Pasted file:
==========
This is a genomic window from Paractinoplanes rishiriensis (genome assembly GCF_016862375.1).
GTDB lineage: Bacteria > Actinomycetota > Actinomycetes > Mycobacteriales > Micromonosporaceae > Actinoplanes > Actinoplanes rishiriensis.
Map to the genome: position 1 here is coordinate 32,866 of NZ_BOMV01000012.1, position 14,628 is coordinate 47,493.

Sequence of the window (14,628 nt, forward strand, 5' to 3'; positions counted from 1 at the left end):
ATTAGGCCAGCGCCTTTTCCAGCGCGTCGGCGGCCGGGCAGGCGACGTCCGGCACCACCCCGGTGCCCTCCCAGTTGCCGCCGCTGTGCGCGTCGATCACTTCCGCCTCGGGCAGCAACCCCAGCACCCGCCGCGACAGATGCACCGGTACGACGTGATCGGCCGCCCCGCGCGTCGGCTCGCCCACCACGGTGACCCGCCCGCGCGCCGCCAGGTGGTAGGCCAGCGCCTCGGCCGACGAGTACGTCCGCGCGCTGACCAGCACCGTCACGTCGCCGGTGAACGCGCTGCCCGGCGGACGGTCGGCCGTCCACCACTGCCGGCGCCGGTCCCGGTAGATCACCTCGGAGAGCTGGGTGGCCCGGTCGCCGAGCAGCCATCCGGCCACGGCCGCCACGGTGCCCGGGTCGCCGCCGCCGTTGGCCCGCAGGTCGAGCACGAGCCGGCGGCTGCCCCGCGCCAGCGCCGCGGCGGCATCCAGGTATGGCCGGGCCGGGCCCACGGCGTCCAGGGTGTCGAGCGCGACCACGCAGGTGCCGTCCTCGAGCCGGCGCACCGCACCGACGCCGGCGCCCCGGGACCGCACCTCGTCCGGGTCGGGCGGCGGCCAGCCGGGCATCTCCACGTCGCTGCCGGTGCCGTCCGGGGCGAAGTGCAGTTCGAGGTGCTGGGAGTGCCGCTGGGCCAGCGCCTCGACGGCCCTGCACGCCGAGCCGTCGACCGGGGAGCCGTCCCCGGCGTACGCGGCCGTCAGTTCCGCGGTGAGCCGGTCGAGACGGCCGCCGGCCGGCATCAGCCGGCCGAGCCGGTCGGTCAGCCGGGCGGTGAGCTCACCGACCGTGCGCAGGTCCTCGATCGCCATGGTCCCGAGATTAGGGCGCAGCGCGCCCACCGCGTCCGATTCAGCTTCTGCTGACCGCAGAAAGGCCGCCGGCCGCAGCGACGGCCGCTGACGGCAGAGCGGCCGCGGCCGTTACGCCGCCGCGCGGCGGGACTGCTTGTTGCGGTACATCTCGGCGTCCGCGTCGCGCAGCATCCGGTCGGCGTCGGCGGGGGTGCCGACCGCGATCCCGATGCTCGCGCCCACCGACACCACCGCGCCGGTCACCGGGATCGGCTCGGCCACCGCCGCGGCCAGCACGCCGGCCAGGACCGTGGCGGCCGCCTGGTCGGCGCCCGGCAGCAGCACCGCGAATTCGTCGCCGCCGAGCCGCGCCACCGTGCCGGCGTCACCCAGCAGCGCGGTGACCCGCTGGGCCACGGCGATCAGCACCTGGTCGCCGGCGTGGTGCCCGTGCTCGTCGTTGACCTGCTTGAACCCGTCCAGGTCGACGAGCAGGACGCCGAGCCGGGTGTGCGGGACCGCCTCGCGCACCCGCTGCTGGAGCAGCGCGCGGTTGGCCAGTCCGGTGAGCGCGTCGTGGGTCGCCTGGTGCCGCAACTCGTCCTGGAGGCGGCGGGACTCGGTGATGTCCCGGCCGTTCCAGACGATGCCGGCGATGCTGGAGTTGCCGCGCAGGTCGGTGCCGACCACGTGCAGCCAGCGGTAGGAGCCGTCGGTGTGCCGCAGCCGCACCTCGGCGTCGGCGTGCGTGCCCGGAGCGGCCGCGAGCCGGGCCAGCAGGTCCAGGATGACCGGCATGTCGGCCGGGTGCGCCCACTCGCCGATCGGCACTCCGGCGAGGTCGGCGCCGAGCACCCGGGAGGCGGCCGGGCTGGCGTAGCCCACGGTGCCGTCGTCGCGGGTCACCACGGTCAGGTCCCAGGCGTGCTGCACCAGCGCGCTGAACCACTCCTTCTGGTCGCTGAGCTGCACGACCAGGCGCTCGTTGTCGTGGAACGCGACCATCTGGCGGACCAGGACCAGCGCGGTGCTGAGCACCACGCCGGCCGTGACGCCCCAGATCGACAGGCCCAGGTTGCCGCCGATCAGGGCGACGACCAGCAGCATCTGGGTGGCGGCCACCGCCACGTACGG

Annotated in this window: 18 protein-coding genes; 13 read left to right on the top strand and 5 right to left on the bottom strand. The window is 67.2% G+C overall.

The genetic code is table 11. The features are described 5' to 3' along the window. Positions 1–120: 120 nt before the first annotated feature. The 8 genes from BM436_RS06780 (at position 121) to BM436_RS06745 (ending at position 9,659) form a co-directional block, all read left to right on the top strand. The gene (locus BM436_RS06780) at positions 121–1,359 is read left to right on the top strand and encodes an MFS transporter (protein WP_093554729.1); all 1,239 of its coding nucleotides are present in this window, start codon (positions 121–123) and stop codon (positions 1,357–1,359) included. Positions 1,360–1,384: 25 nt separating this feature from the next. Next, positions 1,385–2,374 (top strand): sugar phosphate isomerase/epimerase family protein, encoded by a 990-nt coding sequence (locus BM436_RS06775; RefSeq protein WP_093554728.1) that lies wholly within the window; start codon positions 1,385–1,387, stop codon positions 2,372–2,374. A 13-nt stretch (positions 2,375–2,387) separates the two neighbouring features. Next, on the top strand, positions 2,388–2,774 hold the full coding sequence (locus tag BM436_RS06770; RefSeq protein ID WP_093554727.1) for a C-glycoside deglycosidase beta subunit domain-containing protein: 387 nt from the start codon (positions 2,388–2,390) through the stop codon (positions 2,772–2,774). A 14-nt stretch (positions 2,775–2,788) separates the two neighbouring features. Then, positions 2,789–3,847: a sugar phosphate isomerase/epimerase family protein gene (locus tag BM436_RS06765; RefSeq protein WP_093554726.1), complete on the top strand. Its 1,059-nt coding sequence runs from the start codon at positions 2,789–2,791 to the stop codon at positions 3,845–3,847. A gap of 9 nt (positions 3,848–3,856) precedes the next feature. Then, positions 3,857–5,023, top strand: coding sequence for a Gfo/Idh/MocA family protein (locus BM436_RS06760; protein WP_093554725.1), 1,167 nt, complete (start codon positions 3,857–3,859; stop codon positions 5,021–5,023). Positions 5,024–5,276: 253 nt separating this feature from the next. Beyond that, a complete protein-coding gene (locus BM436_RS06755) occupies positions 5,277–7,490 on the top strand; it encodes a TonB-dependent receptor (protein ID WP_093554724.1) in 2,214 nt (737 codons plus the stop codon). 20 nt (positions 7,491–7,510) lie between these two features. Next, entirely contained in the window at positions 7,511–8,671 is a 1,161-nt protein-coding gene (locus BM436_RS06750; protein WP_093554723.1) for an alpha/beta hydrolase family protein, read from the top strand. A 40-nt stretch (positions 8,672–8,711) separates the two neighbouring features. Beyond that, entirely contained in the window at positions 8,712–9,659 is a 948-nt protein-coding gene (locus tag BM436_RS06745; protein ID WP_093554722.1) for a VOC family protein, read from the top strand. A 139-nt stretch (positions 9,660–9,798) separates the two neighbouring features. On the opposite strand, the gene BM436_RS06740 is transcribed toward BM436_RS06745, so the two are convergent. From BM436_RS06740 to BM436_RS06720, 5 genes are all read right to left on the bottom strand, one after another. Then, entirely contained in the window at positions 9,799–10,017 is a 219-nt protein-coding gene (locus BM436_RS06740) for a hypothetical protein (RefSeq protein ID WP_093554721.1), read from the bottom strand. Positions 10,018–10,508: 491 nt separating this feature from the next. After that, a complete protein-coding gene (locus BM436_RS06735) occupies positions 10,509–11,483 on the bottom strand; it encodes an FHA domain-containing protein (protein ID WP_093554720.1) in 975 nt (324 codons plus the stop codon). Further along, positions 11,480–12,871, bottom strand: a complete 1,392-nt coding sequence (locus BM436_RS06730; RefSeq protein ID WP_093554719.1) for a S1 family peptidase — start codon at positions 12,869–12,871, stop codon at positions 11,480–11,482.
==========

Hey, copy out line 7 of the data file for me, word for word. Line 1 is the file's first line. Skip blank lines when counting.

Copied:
The genetic code is table 11. The features are described 5' to 3' along the window. Positions 1–120: 120 nt before the first annotated feature. The 8 genes from BM436_RS06780 (at position 121) to BM436_RS06745 (ending at position 9,659) form a co-directional block, all read left to right on the top strand. The gene (locus BM436_RS06780) at positions 121–1,359 is read left to right on the top strand and encodes an MFS transporter (protein WP_093554729.1); all 1,239 of its coding nucleotides are present in this window, start codon (positions 121–123) and stop codon (positions 1,357–1,359) included. Positions 1,360–1,384: 25 nt separating this feature from the next. Next, positions 1,385–2,374 (top strand): sugar phosphate isomerase/epimerase family protein, encoded by a 990-nt coding sequence (locus BM436_RS06775; RefSeq protein WP_093554728.1) that lies wholly within the window; start codon positions 1,385–1,387, stop codon positions 2,372–2,374. A 13-nt stretch (positions 2,375–2,387) separates the two neighbouring features. Next, on the top strand, positions 2,388–2,774 hold the full coding sequence (locus tag BM436_RS06770; RefSeq protein ID WP_093554727.1) for a C-glycoside deglycosidase beta subunit domain-containing protein: 387 nt from the start codon (positions 2,388–2,390) through the stop codon (positions 2,772–2,774). A 14-nt stretch (positions 2,775–2,788) separates the two neighbouring features. Then, positions 2,789–3,847: a sugar phosphate isomerase/epimerase family protein gene (locus tag BM436_RS06765; RefSeq protein WP_093554726.1), complete on the top strand. Its 1,059-nt coding sequence runs from the start codon at positions 2,789–2,791 to the stop codon at positions 3,845–3,847. A gap of 9 nt (positions 3,848–3,856) precedes the next feature. Then, positions 3,857–5,023, top strand: coding sequence for a Gfo/Idh/MocA family protein (locus BM436_RS06760; protein WP_093554725.1), 1,167 nt, complete (start codon positions 3,857–3,859; stop codon positions 5,021–5,023). Positions 5,024–5,276: 253 nt separating this feature from the next. Beyond that, a complete protein-coding gene (locus BM436_RS06755) occupies positions 5,277–7,490 on the top strand; it encodes a TonB-dependent receptor (protein ID WP_093554724.1) in 2,214 nt (737 codons plus the stop codon). 20 nt (positions 7,491–7,510) lie between these two features. Next, entirely contained in the window at positions 7,511–8,671 is a 1,161-nt protein-coding gene (locus BM436_RS06750; protein WP_093554723.1) for an alpha/beta hydrolase family protein, read from the top strand. A 40-nt stretch (positions 8,672–8,711) separates the two neighbouring features. Beyond that, entirely contained in the window at positions 8,712–9,659 is a 948-nt protein-coding gene (locus tag BM436_RS06745; protein ID WP_093554722.1) for a VOC family protein, read from the top strand. A 139-nt stretch (positions 9,660–9,798) separates the two neighbouring features. On the opposite strand, the gene BM436_RS06740 is transcribed toward BM436_RS06745, so the two are convergent. From BM436_RS06740 to BM436_RS06720, 5 genes are all read right to left on the bottom strand, one after another. Then, entirely contained in the window at positions 9,799–10,017 is a 219-nt protein-coding gene (locus BM436_RS06740) for a hypothetical protein (RefSeq protein ID WP_093554721.1), read from the bottom strand. Positions 10,018–10,508: 491 nt separating this feature from the next. After that, a complete protein-coding gene (locus BM436_RS06735) occupies positions 10,509–11,483 on the bottom strand; it encodes an FHA domain-containing protein (protein ID WP_093554720.1) in 975 nt (324 codons plus the stop codon). Further along, positions 11,480–12,871, bottom strand: a complete 1,392-nt coding sequence (locus BM436_RS06730; RefSeq protein ID WP_093554719.1) for a S1 family peptidase — start codon at positions 12,869–12,871, stop codon at positions 11,480–11,482.